The son of a Depression-era billiards hall proprietor, Caen came to San Francisco at the age of 22 to write a radio column for the Chronicle. He had joined the Sacramento Union as a clerk out of high school and won notice in San Francisco by peddling his columns around the state.
Within two years, Caen was writing about the city, a three-dot gossip column mostly about nightclubs, modeled after Walter Winchell’s and Ed Sullivan’s in New York.
In the ‘60s he opposed the war and railed against razing the old city to make way for its “Manhattanization,” but he never railed for long. Brevity averts boredom.
Influence Is Tangible
Sometimes the impact of Caen’s popularity is tangible, if somewhat whimsical. He forced the installation of a radio antenna in the Broadway Street tunnel after he missed a key play in a Giants game, and had a “Last S.F. Exit” sign posted just before that point on the Bay Bridge after he found himself too often in Oakland.
Others say that Caen has used his popularity to exert a less concrete and not entirely positive influence on the city’s life. State Sen. Quentin L. Kopp (I-San Francisco), for example, goes so far as to call Caen a part of the city’s “moral debilitation.” Others say that his irreverence and abhorrence of the serious has affected the city politically.
“The surface is fun and lively,” said Jerry Lubenow, Newsweek magazine’s longtime San Francisco bureau chief who, in 1984, worked briefly at the Chronicle as a high-ranking editor. “Who cares what’s below the surface? So what if they are on the take?”
Some Bay Area journalists believe Caen himself is vulnerable on the matter of ethics.
Ads Seen as ‘Conflict’
First among their complaints are the television and newspaper advertisements for a local thrift company--San Francisco Federal Savings & Loan Co.--that Caen began doing in 1981. Ads with Caen pitching the S&L;'s rates even appear in the Chronicle. He also has done ads for Honda.
“If he were a politician his paper would rightly be writing about this obvious conflict,” said an executive for a rival financial institution who asked for anonymity because he said he feared Caen might be angry.
“Philosophically, I don’t like doing commercials,” Caen said, “but it was a matter of dollars and cents.” He said he needed the money to put his son, Christopher, through Stanford University.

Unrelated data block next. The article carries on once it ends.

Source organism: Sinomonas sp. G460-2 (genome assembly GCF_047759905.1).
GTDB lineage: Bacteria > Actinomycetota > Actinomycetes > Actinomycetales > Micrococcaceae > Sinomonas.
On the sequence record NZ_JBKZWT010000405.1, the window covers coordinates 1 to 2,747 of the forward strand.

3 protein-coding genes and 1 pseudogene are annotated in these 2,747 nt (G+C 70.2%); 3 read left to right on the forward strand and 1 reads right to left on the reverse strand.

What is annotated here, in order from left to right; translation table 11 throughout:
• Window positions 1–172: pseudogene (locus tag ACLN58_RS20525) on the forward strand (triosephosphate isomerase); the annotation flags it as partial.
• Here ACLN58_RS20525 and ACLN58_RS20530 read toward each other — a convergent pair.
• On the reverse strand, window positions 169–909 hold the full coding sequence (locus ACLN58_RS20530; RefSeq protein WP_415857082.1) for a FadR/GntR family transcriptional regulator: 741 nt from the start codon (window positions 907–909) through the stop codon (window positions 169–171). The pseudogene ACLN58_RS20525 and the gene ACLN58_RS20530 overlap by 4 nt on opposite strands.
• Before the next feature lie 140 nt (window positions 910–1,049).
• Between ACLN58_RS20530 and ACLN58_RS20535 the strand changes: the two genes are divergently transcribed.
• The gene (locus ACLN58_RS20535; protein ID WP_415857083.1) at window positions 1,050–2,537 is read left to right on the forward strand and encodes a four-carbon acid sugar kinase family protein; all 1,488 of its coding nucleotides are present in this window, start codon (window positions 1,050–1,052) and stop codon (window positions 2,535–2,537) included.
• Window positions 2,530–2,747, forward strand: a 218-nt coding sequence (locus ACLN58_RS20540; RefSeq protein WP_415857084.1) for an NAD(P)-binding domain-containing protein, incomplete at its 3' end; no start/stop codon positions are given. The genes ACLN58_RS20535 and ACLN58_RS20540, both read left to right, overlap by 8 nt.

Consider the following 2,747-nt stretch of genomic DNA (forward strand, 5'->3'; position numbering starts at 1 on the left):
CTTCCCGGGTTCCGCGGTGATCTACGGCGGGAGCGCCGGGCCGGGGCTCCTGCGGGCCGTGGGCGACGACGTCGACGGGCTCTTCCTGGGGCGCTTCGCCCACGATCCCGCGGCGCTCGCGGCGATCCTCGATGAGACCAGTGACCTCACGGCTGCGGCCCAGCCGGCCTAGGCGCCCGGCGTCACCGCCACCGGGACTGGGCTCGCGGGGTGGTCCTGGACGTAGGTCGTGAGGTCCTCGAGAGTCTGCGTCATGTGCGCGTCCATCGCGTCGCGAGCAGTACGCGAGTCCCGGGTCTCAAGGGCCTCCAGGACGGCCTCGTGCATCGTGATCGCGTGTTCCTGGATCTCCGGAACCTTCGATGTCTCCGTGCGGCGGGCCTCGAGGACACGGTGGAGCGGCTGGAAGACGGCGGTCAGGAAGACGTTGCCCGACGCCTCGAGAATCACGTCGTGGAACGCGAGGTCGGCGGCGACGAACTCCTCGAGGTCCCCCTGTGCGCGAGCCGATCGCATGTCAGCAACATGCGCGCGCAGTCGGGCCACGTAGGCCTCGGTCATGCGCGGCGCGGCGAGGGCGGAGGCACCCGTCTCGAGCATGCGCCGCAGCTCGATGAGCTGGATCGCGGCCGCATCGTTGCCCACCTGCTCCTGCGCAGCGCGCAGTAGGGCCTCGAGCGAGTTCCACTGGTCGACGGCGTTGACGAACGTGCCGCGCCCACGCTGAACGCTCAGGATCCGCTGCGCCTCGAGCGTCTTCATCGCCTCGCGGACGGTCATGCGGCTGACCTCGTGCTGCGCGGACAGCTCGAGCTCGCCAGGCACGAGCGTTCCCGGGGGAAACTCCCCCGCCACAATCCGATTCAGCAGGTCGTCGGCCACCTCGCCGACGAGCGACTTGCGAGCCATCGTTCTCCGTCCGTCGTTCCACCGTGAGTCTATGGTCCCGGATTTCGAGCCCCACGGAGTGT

If the ads--which Caen says Chronicle Editor and Publisher Richard T. Thieriot approved--represent a conflict of interest, it is at least a public one.
Caen’s critics also say that he accepts meals, trips and even free clothes from some of the people he writes about. Most newspapers prohibit such conduct.
“That’s Herb’s Achilles’ heel,” said Ben Bagdikian, dean of the Graduate School of Journalism at the University of California at Berkeley.
Caen, who until this year had no expense account with the paper and covered his costs from his salary of more than $120,000 a year, denies such charges:
“I’ve bent over backwards to get the check.” And he sneers at the value of such gratuities: “You can’t buy a plug with a free dinner anyway, or a free drink. It doesn’t mean anything.”
Some restaurateurs in town, however, contradict his account.
“He doesn’t pay,” said the manager of an exclusive Nob Hill restaurant Caen occasionally frequents. The manager, who spoke on condition of anonymity, said that the restaurant picks up the tab, tip included.
“What would happen if we did send him a bill? That’s what we don’t want to find out.”
“I would love to think Herb Caen pays for everything,” said an executive of a well-known downtown restaurant who once managed another favorite night spot of Caen’s. “But I know he doesn’t pay when he comes here,” nor at the previous establishment.
Questions about Caen’s ethics took a more significant turn two years ago, when two of his friends became the targets of investigations.
One case involved clothier Wilkes Bashford, whose name has appeared in Caen’s column 41 times over the past two years. In 1985, Bashford was charged with underpaying the rent on his store, which was then in a city-owned building. He eventually pleaded no contest and repaid nearly $800,000 in criminal penalties.
David James Burr--a Bashford store accountant--told the grand jury that Caen’s bills at Bashford’s went directly to the store, rather than to Caen’s home, and that his was the only account handled in such a manner.